In the field of organology, the systematic study of musical instruments, the term "lute" is broader and more generic and includes, for example, the oriental pi pa and biwa, the arabic ’oud and gourd-based instruments of sub-Saharan Africa. The activities of the Lute Society of America focus primarily on the historical European lute and its music. There is also considerable interest among LSA members in fretted, plucked-string instruments that are related to the European lute in a musicological sense in that they coexisted chronologically, overlapped geographically, and shared some repertory and playing techniques. These instruments include Renaissance and Baroque guitars, the vihuela, gittern, cittern, bandora, orpharion, mandolino, mandora and mandolin.
Historically, lutenists clearly played compositions drawn from the general musical repertory of the medieval, Renaissance and Baroque periods, music written for unspecified instruments or for voices. However, the unique musical capabilities and limitations of the lute led to the creation of a body of musical literature specific to the instrument, primarily by composers who were themselves players first and perhaps solely of the lute. The best of the lutenist composers, such as Francesco Canova da Milano, John Dowland and Silvius Leopold Weiss, certainly earned reputations during their lifetimes to rival those of, for example, Giovanni Pierluigi da Palestrina, William Byrd or Johann Pachelbel; however, the lutenists are much less well known today.
The music played by lutenists of the Renaissance and Baroque periods falls generally into one of five broad categories: free-form pieces, either written down or improvised; dances; transcriptions of vocal pieces; song accompaniments or ensemble music.
The free-form pieces that appear in manuscript or printed collections bear titles such as Ricercar, Fantasia, Fancy, Prelude, Toccata or Tiento (all with a number of spelling variations). The name Ricercar is related to the word “research,” and the form may have arisen out of the practice of testing the tuning of the strings and frets in a particular tonality before launching into a serious piece. However, Ricercars and Preludes quickly became very serious pieces in their own right, occasionally being based on musical material taken from a vocal conposition, with which they might be associated in a print or manuscript.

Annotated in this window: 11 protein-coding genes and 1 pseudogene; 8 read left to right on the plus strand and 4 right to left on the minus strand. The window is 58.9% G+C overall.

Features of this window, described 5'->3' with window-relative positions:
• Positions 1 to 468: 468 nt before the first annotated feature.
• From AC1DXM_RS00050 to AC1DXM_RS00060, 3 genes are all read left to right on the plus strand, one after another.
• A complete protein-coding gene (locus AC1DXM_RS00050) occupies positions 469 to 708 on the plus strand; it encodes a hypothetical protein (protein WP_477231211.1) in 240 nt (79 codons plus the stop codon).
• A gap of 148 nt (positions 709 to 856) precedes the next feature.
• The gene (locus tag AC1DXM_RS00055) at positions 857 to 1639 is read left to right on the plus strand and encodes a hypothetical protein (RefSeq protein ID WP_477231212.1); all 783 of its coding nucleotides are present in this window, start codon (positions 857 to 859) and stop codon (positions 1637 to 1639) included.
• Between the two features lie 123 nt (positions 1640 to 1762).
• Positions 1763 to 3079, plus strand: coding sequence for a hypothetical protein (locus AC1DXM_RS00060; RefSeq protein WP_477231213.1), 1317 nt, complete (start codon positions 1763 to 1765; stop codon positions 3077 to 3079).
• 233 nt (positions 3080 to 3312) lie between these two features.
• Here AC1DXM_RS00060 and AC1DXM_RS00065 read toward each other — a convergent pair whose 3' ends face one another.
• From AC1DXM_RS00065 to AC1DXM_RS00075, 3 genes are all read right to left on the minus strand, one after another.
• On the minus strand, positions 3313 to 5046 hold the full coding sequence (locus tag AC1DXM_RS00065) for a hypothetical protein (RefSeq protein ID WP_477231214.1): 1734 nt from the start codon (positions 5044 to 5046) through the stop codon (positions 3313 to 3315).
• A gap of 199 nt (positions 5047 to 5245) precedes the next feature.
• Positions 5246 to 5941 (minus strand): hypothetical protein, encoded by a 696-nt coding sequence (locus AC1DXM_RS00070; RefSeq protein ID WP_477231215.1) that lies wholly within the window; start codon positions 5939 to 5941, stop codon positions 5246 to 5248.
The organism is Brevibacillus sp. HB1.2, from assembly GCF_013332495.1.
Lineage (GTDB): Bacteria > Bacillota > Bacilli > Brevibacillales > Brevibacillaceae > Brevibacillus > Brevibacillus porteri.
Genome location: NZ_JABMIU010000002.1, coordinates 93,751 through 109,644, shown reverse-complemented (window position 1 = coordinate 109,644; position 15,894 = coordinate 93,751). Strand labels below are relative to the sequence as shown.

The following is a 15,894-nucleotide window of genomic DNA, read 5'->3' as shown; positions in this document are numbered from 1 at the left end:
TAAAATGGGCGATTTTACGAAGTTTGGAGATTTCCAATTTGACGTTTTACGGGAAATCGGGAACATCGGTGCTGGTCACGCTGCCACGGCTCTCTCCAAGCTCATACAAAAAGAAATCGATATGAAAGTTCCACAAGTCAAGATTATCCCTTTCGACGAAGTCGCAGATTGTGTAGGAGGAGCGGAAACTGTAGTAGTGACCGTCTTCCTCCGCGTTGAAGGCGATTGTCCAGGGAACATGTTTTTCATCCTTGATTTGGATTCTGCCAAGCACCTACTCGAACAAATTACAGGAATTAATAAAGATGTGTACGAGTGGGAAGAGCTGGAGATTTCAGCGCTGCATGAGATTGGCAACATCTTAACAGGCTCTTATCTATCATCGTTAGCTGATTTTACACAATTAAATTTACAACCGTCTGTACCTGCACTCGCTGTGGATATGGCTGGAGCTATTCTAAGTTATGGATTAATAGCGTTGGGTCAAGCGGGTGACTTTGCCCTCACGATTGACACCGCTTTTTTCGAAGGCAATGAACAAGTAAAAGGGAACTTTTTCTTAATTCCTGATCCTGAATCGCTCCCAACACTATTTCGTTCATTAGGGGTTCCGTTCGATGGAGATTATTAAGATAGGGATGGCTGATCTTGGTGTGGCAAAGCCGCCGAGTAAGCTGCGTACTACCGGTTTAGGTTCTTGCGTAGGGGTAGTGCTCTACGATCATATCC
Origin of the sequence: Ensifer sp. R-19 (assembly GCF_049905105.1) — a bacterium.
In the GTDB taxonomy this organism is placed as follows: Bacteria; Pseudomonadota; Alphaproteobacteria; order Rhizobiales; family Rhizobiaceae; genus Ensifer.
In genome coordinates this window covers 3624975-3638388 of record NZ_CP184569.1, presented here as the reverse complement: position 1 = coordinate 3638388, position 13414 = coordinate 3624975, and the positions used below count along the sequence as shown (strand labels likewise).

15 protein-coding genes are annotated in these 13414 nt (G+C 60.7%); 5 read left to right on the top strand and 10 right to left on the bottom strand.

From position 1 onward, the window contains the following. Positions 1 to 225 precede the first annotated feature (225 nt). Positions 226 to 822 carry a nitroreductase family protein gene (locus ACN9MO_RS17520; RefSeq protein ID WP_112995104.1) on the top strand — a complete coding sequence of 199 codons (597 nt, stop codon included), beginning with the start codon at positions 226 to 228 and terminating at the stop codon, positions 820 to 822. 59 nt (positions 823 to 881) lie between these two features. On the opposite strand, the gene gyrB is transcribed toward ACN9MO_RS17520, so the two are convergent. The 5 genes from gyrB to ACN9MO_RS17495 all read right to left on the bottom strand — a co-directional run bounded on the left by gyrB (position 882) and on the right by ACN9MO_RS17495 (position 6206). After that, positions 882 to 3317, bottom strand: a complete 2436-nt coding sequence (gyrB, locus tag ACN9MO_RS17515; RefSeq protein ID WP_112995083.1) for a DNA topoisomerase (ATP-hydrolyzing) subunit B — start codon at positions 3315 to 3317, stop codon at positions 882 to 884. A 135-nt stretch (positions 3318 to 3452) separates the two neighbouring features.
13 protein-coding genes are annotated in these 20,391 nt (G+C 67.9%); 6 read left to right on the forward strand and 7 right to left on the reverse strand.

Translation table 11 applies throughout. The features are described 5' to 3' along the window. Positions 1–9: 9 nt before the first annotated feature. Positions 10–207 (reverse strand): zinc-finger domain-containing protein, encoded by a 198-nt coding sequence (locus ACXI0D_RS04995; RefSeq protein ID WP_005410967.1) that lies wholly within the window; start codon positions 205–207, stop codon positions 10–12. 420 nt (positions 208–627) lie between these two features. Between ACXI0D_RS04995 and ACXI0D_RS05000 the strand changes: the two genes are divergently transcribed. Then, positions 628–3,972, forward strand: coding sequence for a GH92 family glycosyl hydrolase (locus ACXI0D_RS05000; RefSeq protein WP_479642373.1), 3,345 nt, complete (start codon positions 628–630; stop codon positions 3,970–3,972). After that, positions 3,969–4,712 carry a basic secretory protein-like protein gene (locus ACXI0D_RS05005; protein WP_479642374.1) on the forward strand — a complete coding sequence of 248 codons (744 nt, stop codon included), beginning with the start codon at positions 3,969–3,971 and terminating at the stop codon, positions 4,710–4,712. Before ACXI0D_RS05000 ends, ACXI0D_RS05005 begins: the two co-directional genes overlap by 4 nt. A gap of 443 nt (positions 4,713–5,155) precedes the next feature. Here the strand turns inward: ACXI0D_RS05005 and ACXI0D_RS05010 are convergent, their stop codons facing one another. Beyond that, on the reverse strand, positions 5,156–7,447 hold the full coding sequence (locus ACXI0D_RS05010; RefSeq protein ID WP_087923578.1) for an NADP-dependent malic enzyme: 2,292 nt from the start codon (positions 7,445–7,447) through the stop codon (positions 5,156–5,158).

Early in the Renaissance, the dance pieces for lute generally were written, and apparently were frequently played, for dancing. As the musical style developed during the Baroque period, the lute dances, like the dances written for keyboard or for instrumental ensemble during the same time, became gradually more stylized and more appropriate for passive listening rather than for dancing. Sometimes dances appear singly, but starting from some of the earliest sources they often appear in pairs or groups of three. Early Germanic sources have a Tanz in duple time (1, 2, 1, 2 beat) followed by a Nachtanz, Proporz or Hupfauf in triple time (1, 2, 3, 1, 2, 3 beat) usually employing the same melodic and harmonic material. In Italian or English sources it would be a Pavan followed by a Galliard, for example. Attaingnant’s 1529 Parisian dance collection usually combines a Basse danse (which may be in duple or triple time) with a triple time Recoupe and sometimes also a Tourdion. These early small groupings developed during the Baroque period into suites of from four to seven or eight or even more different dance movements, usually preceded by a Prelude and related only in that they are based on the same tonality.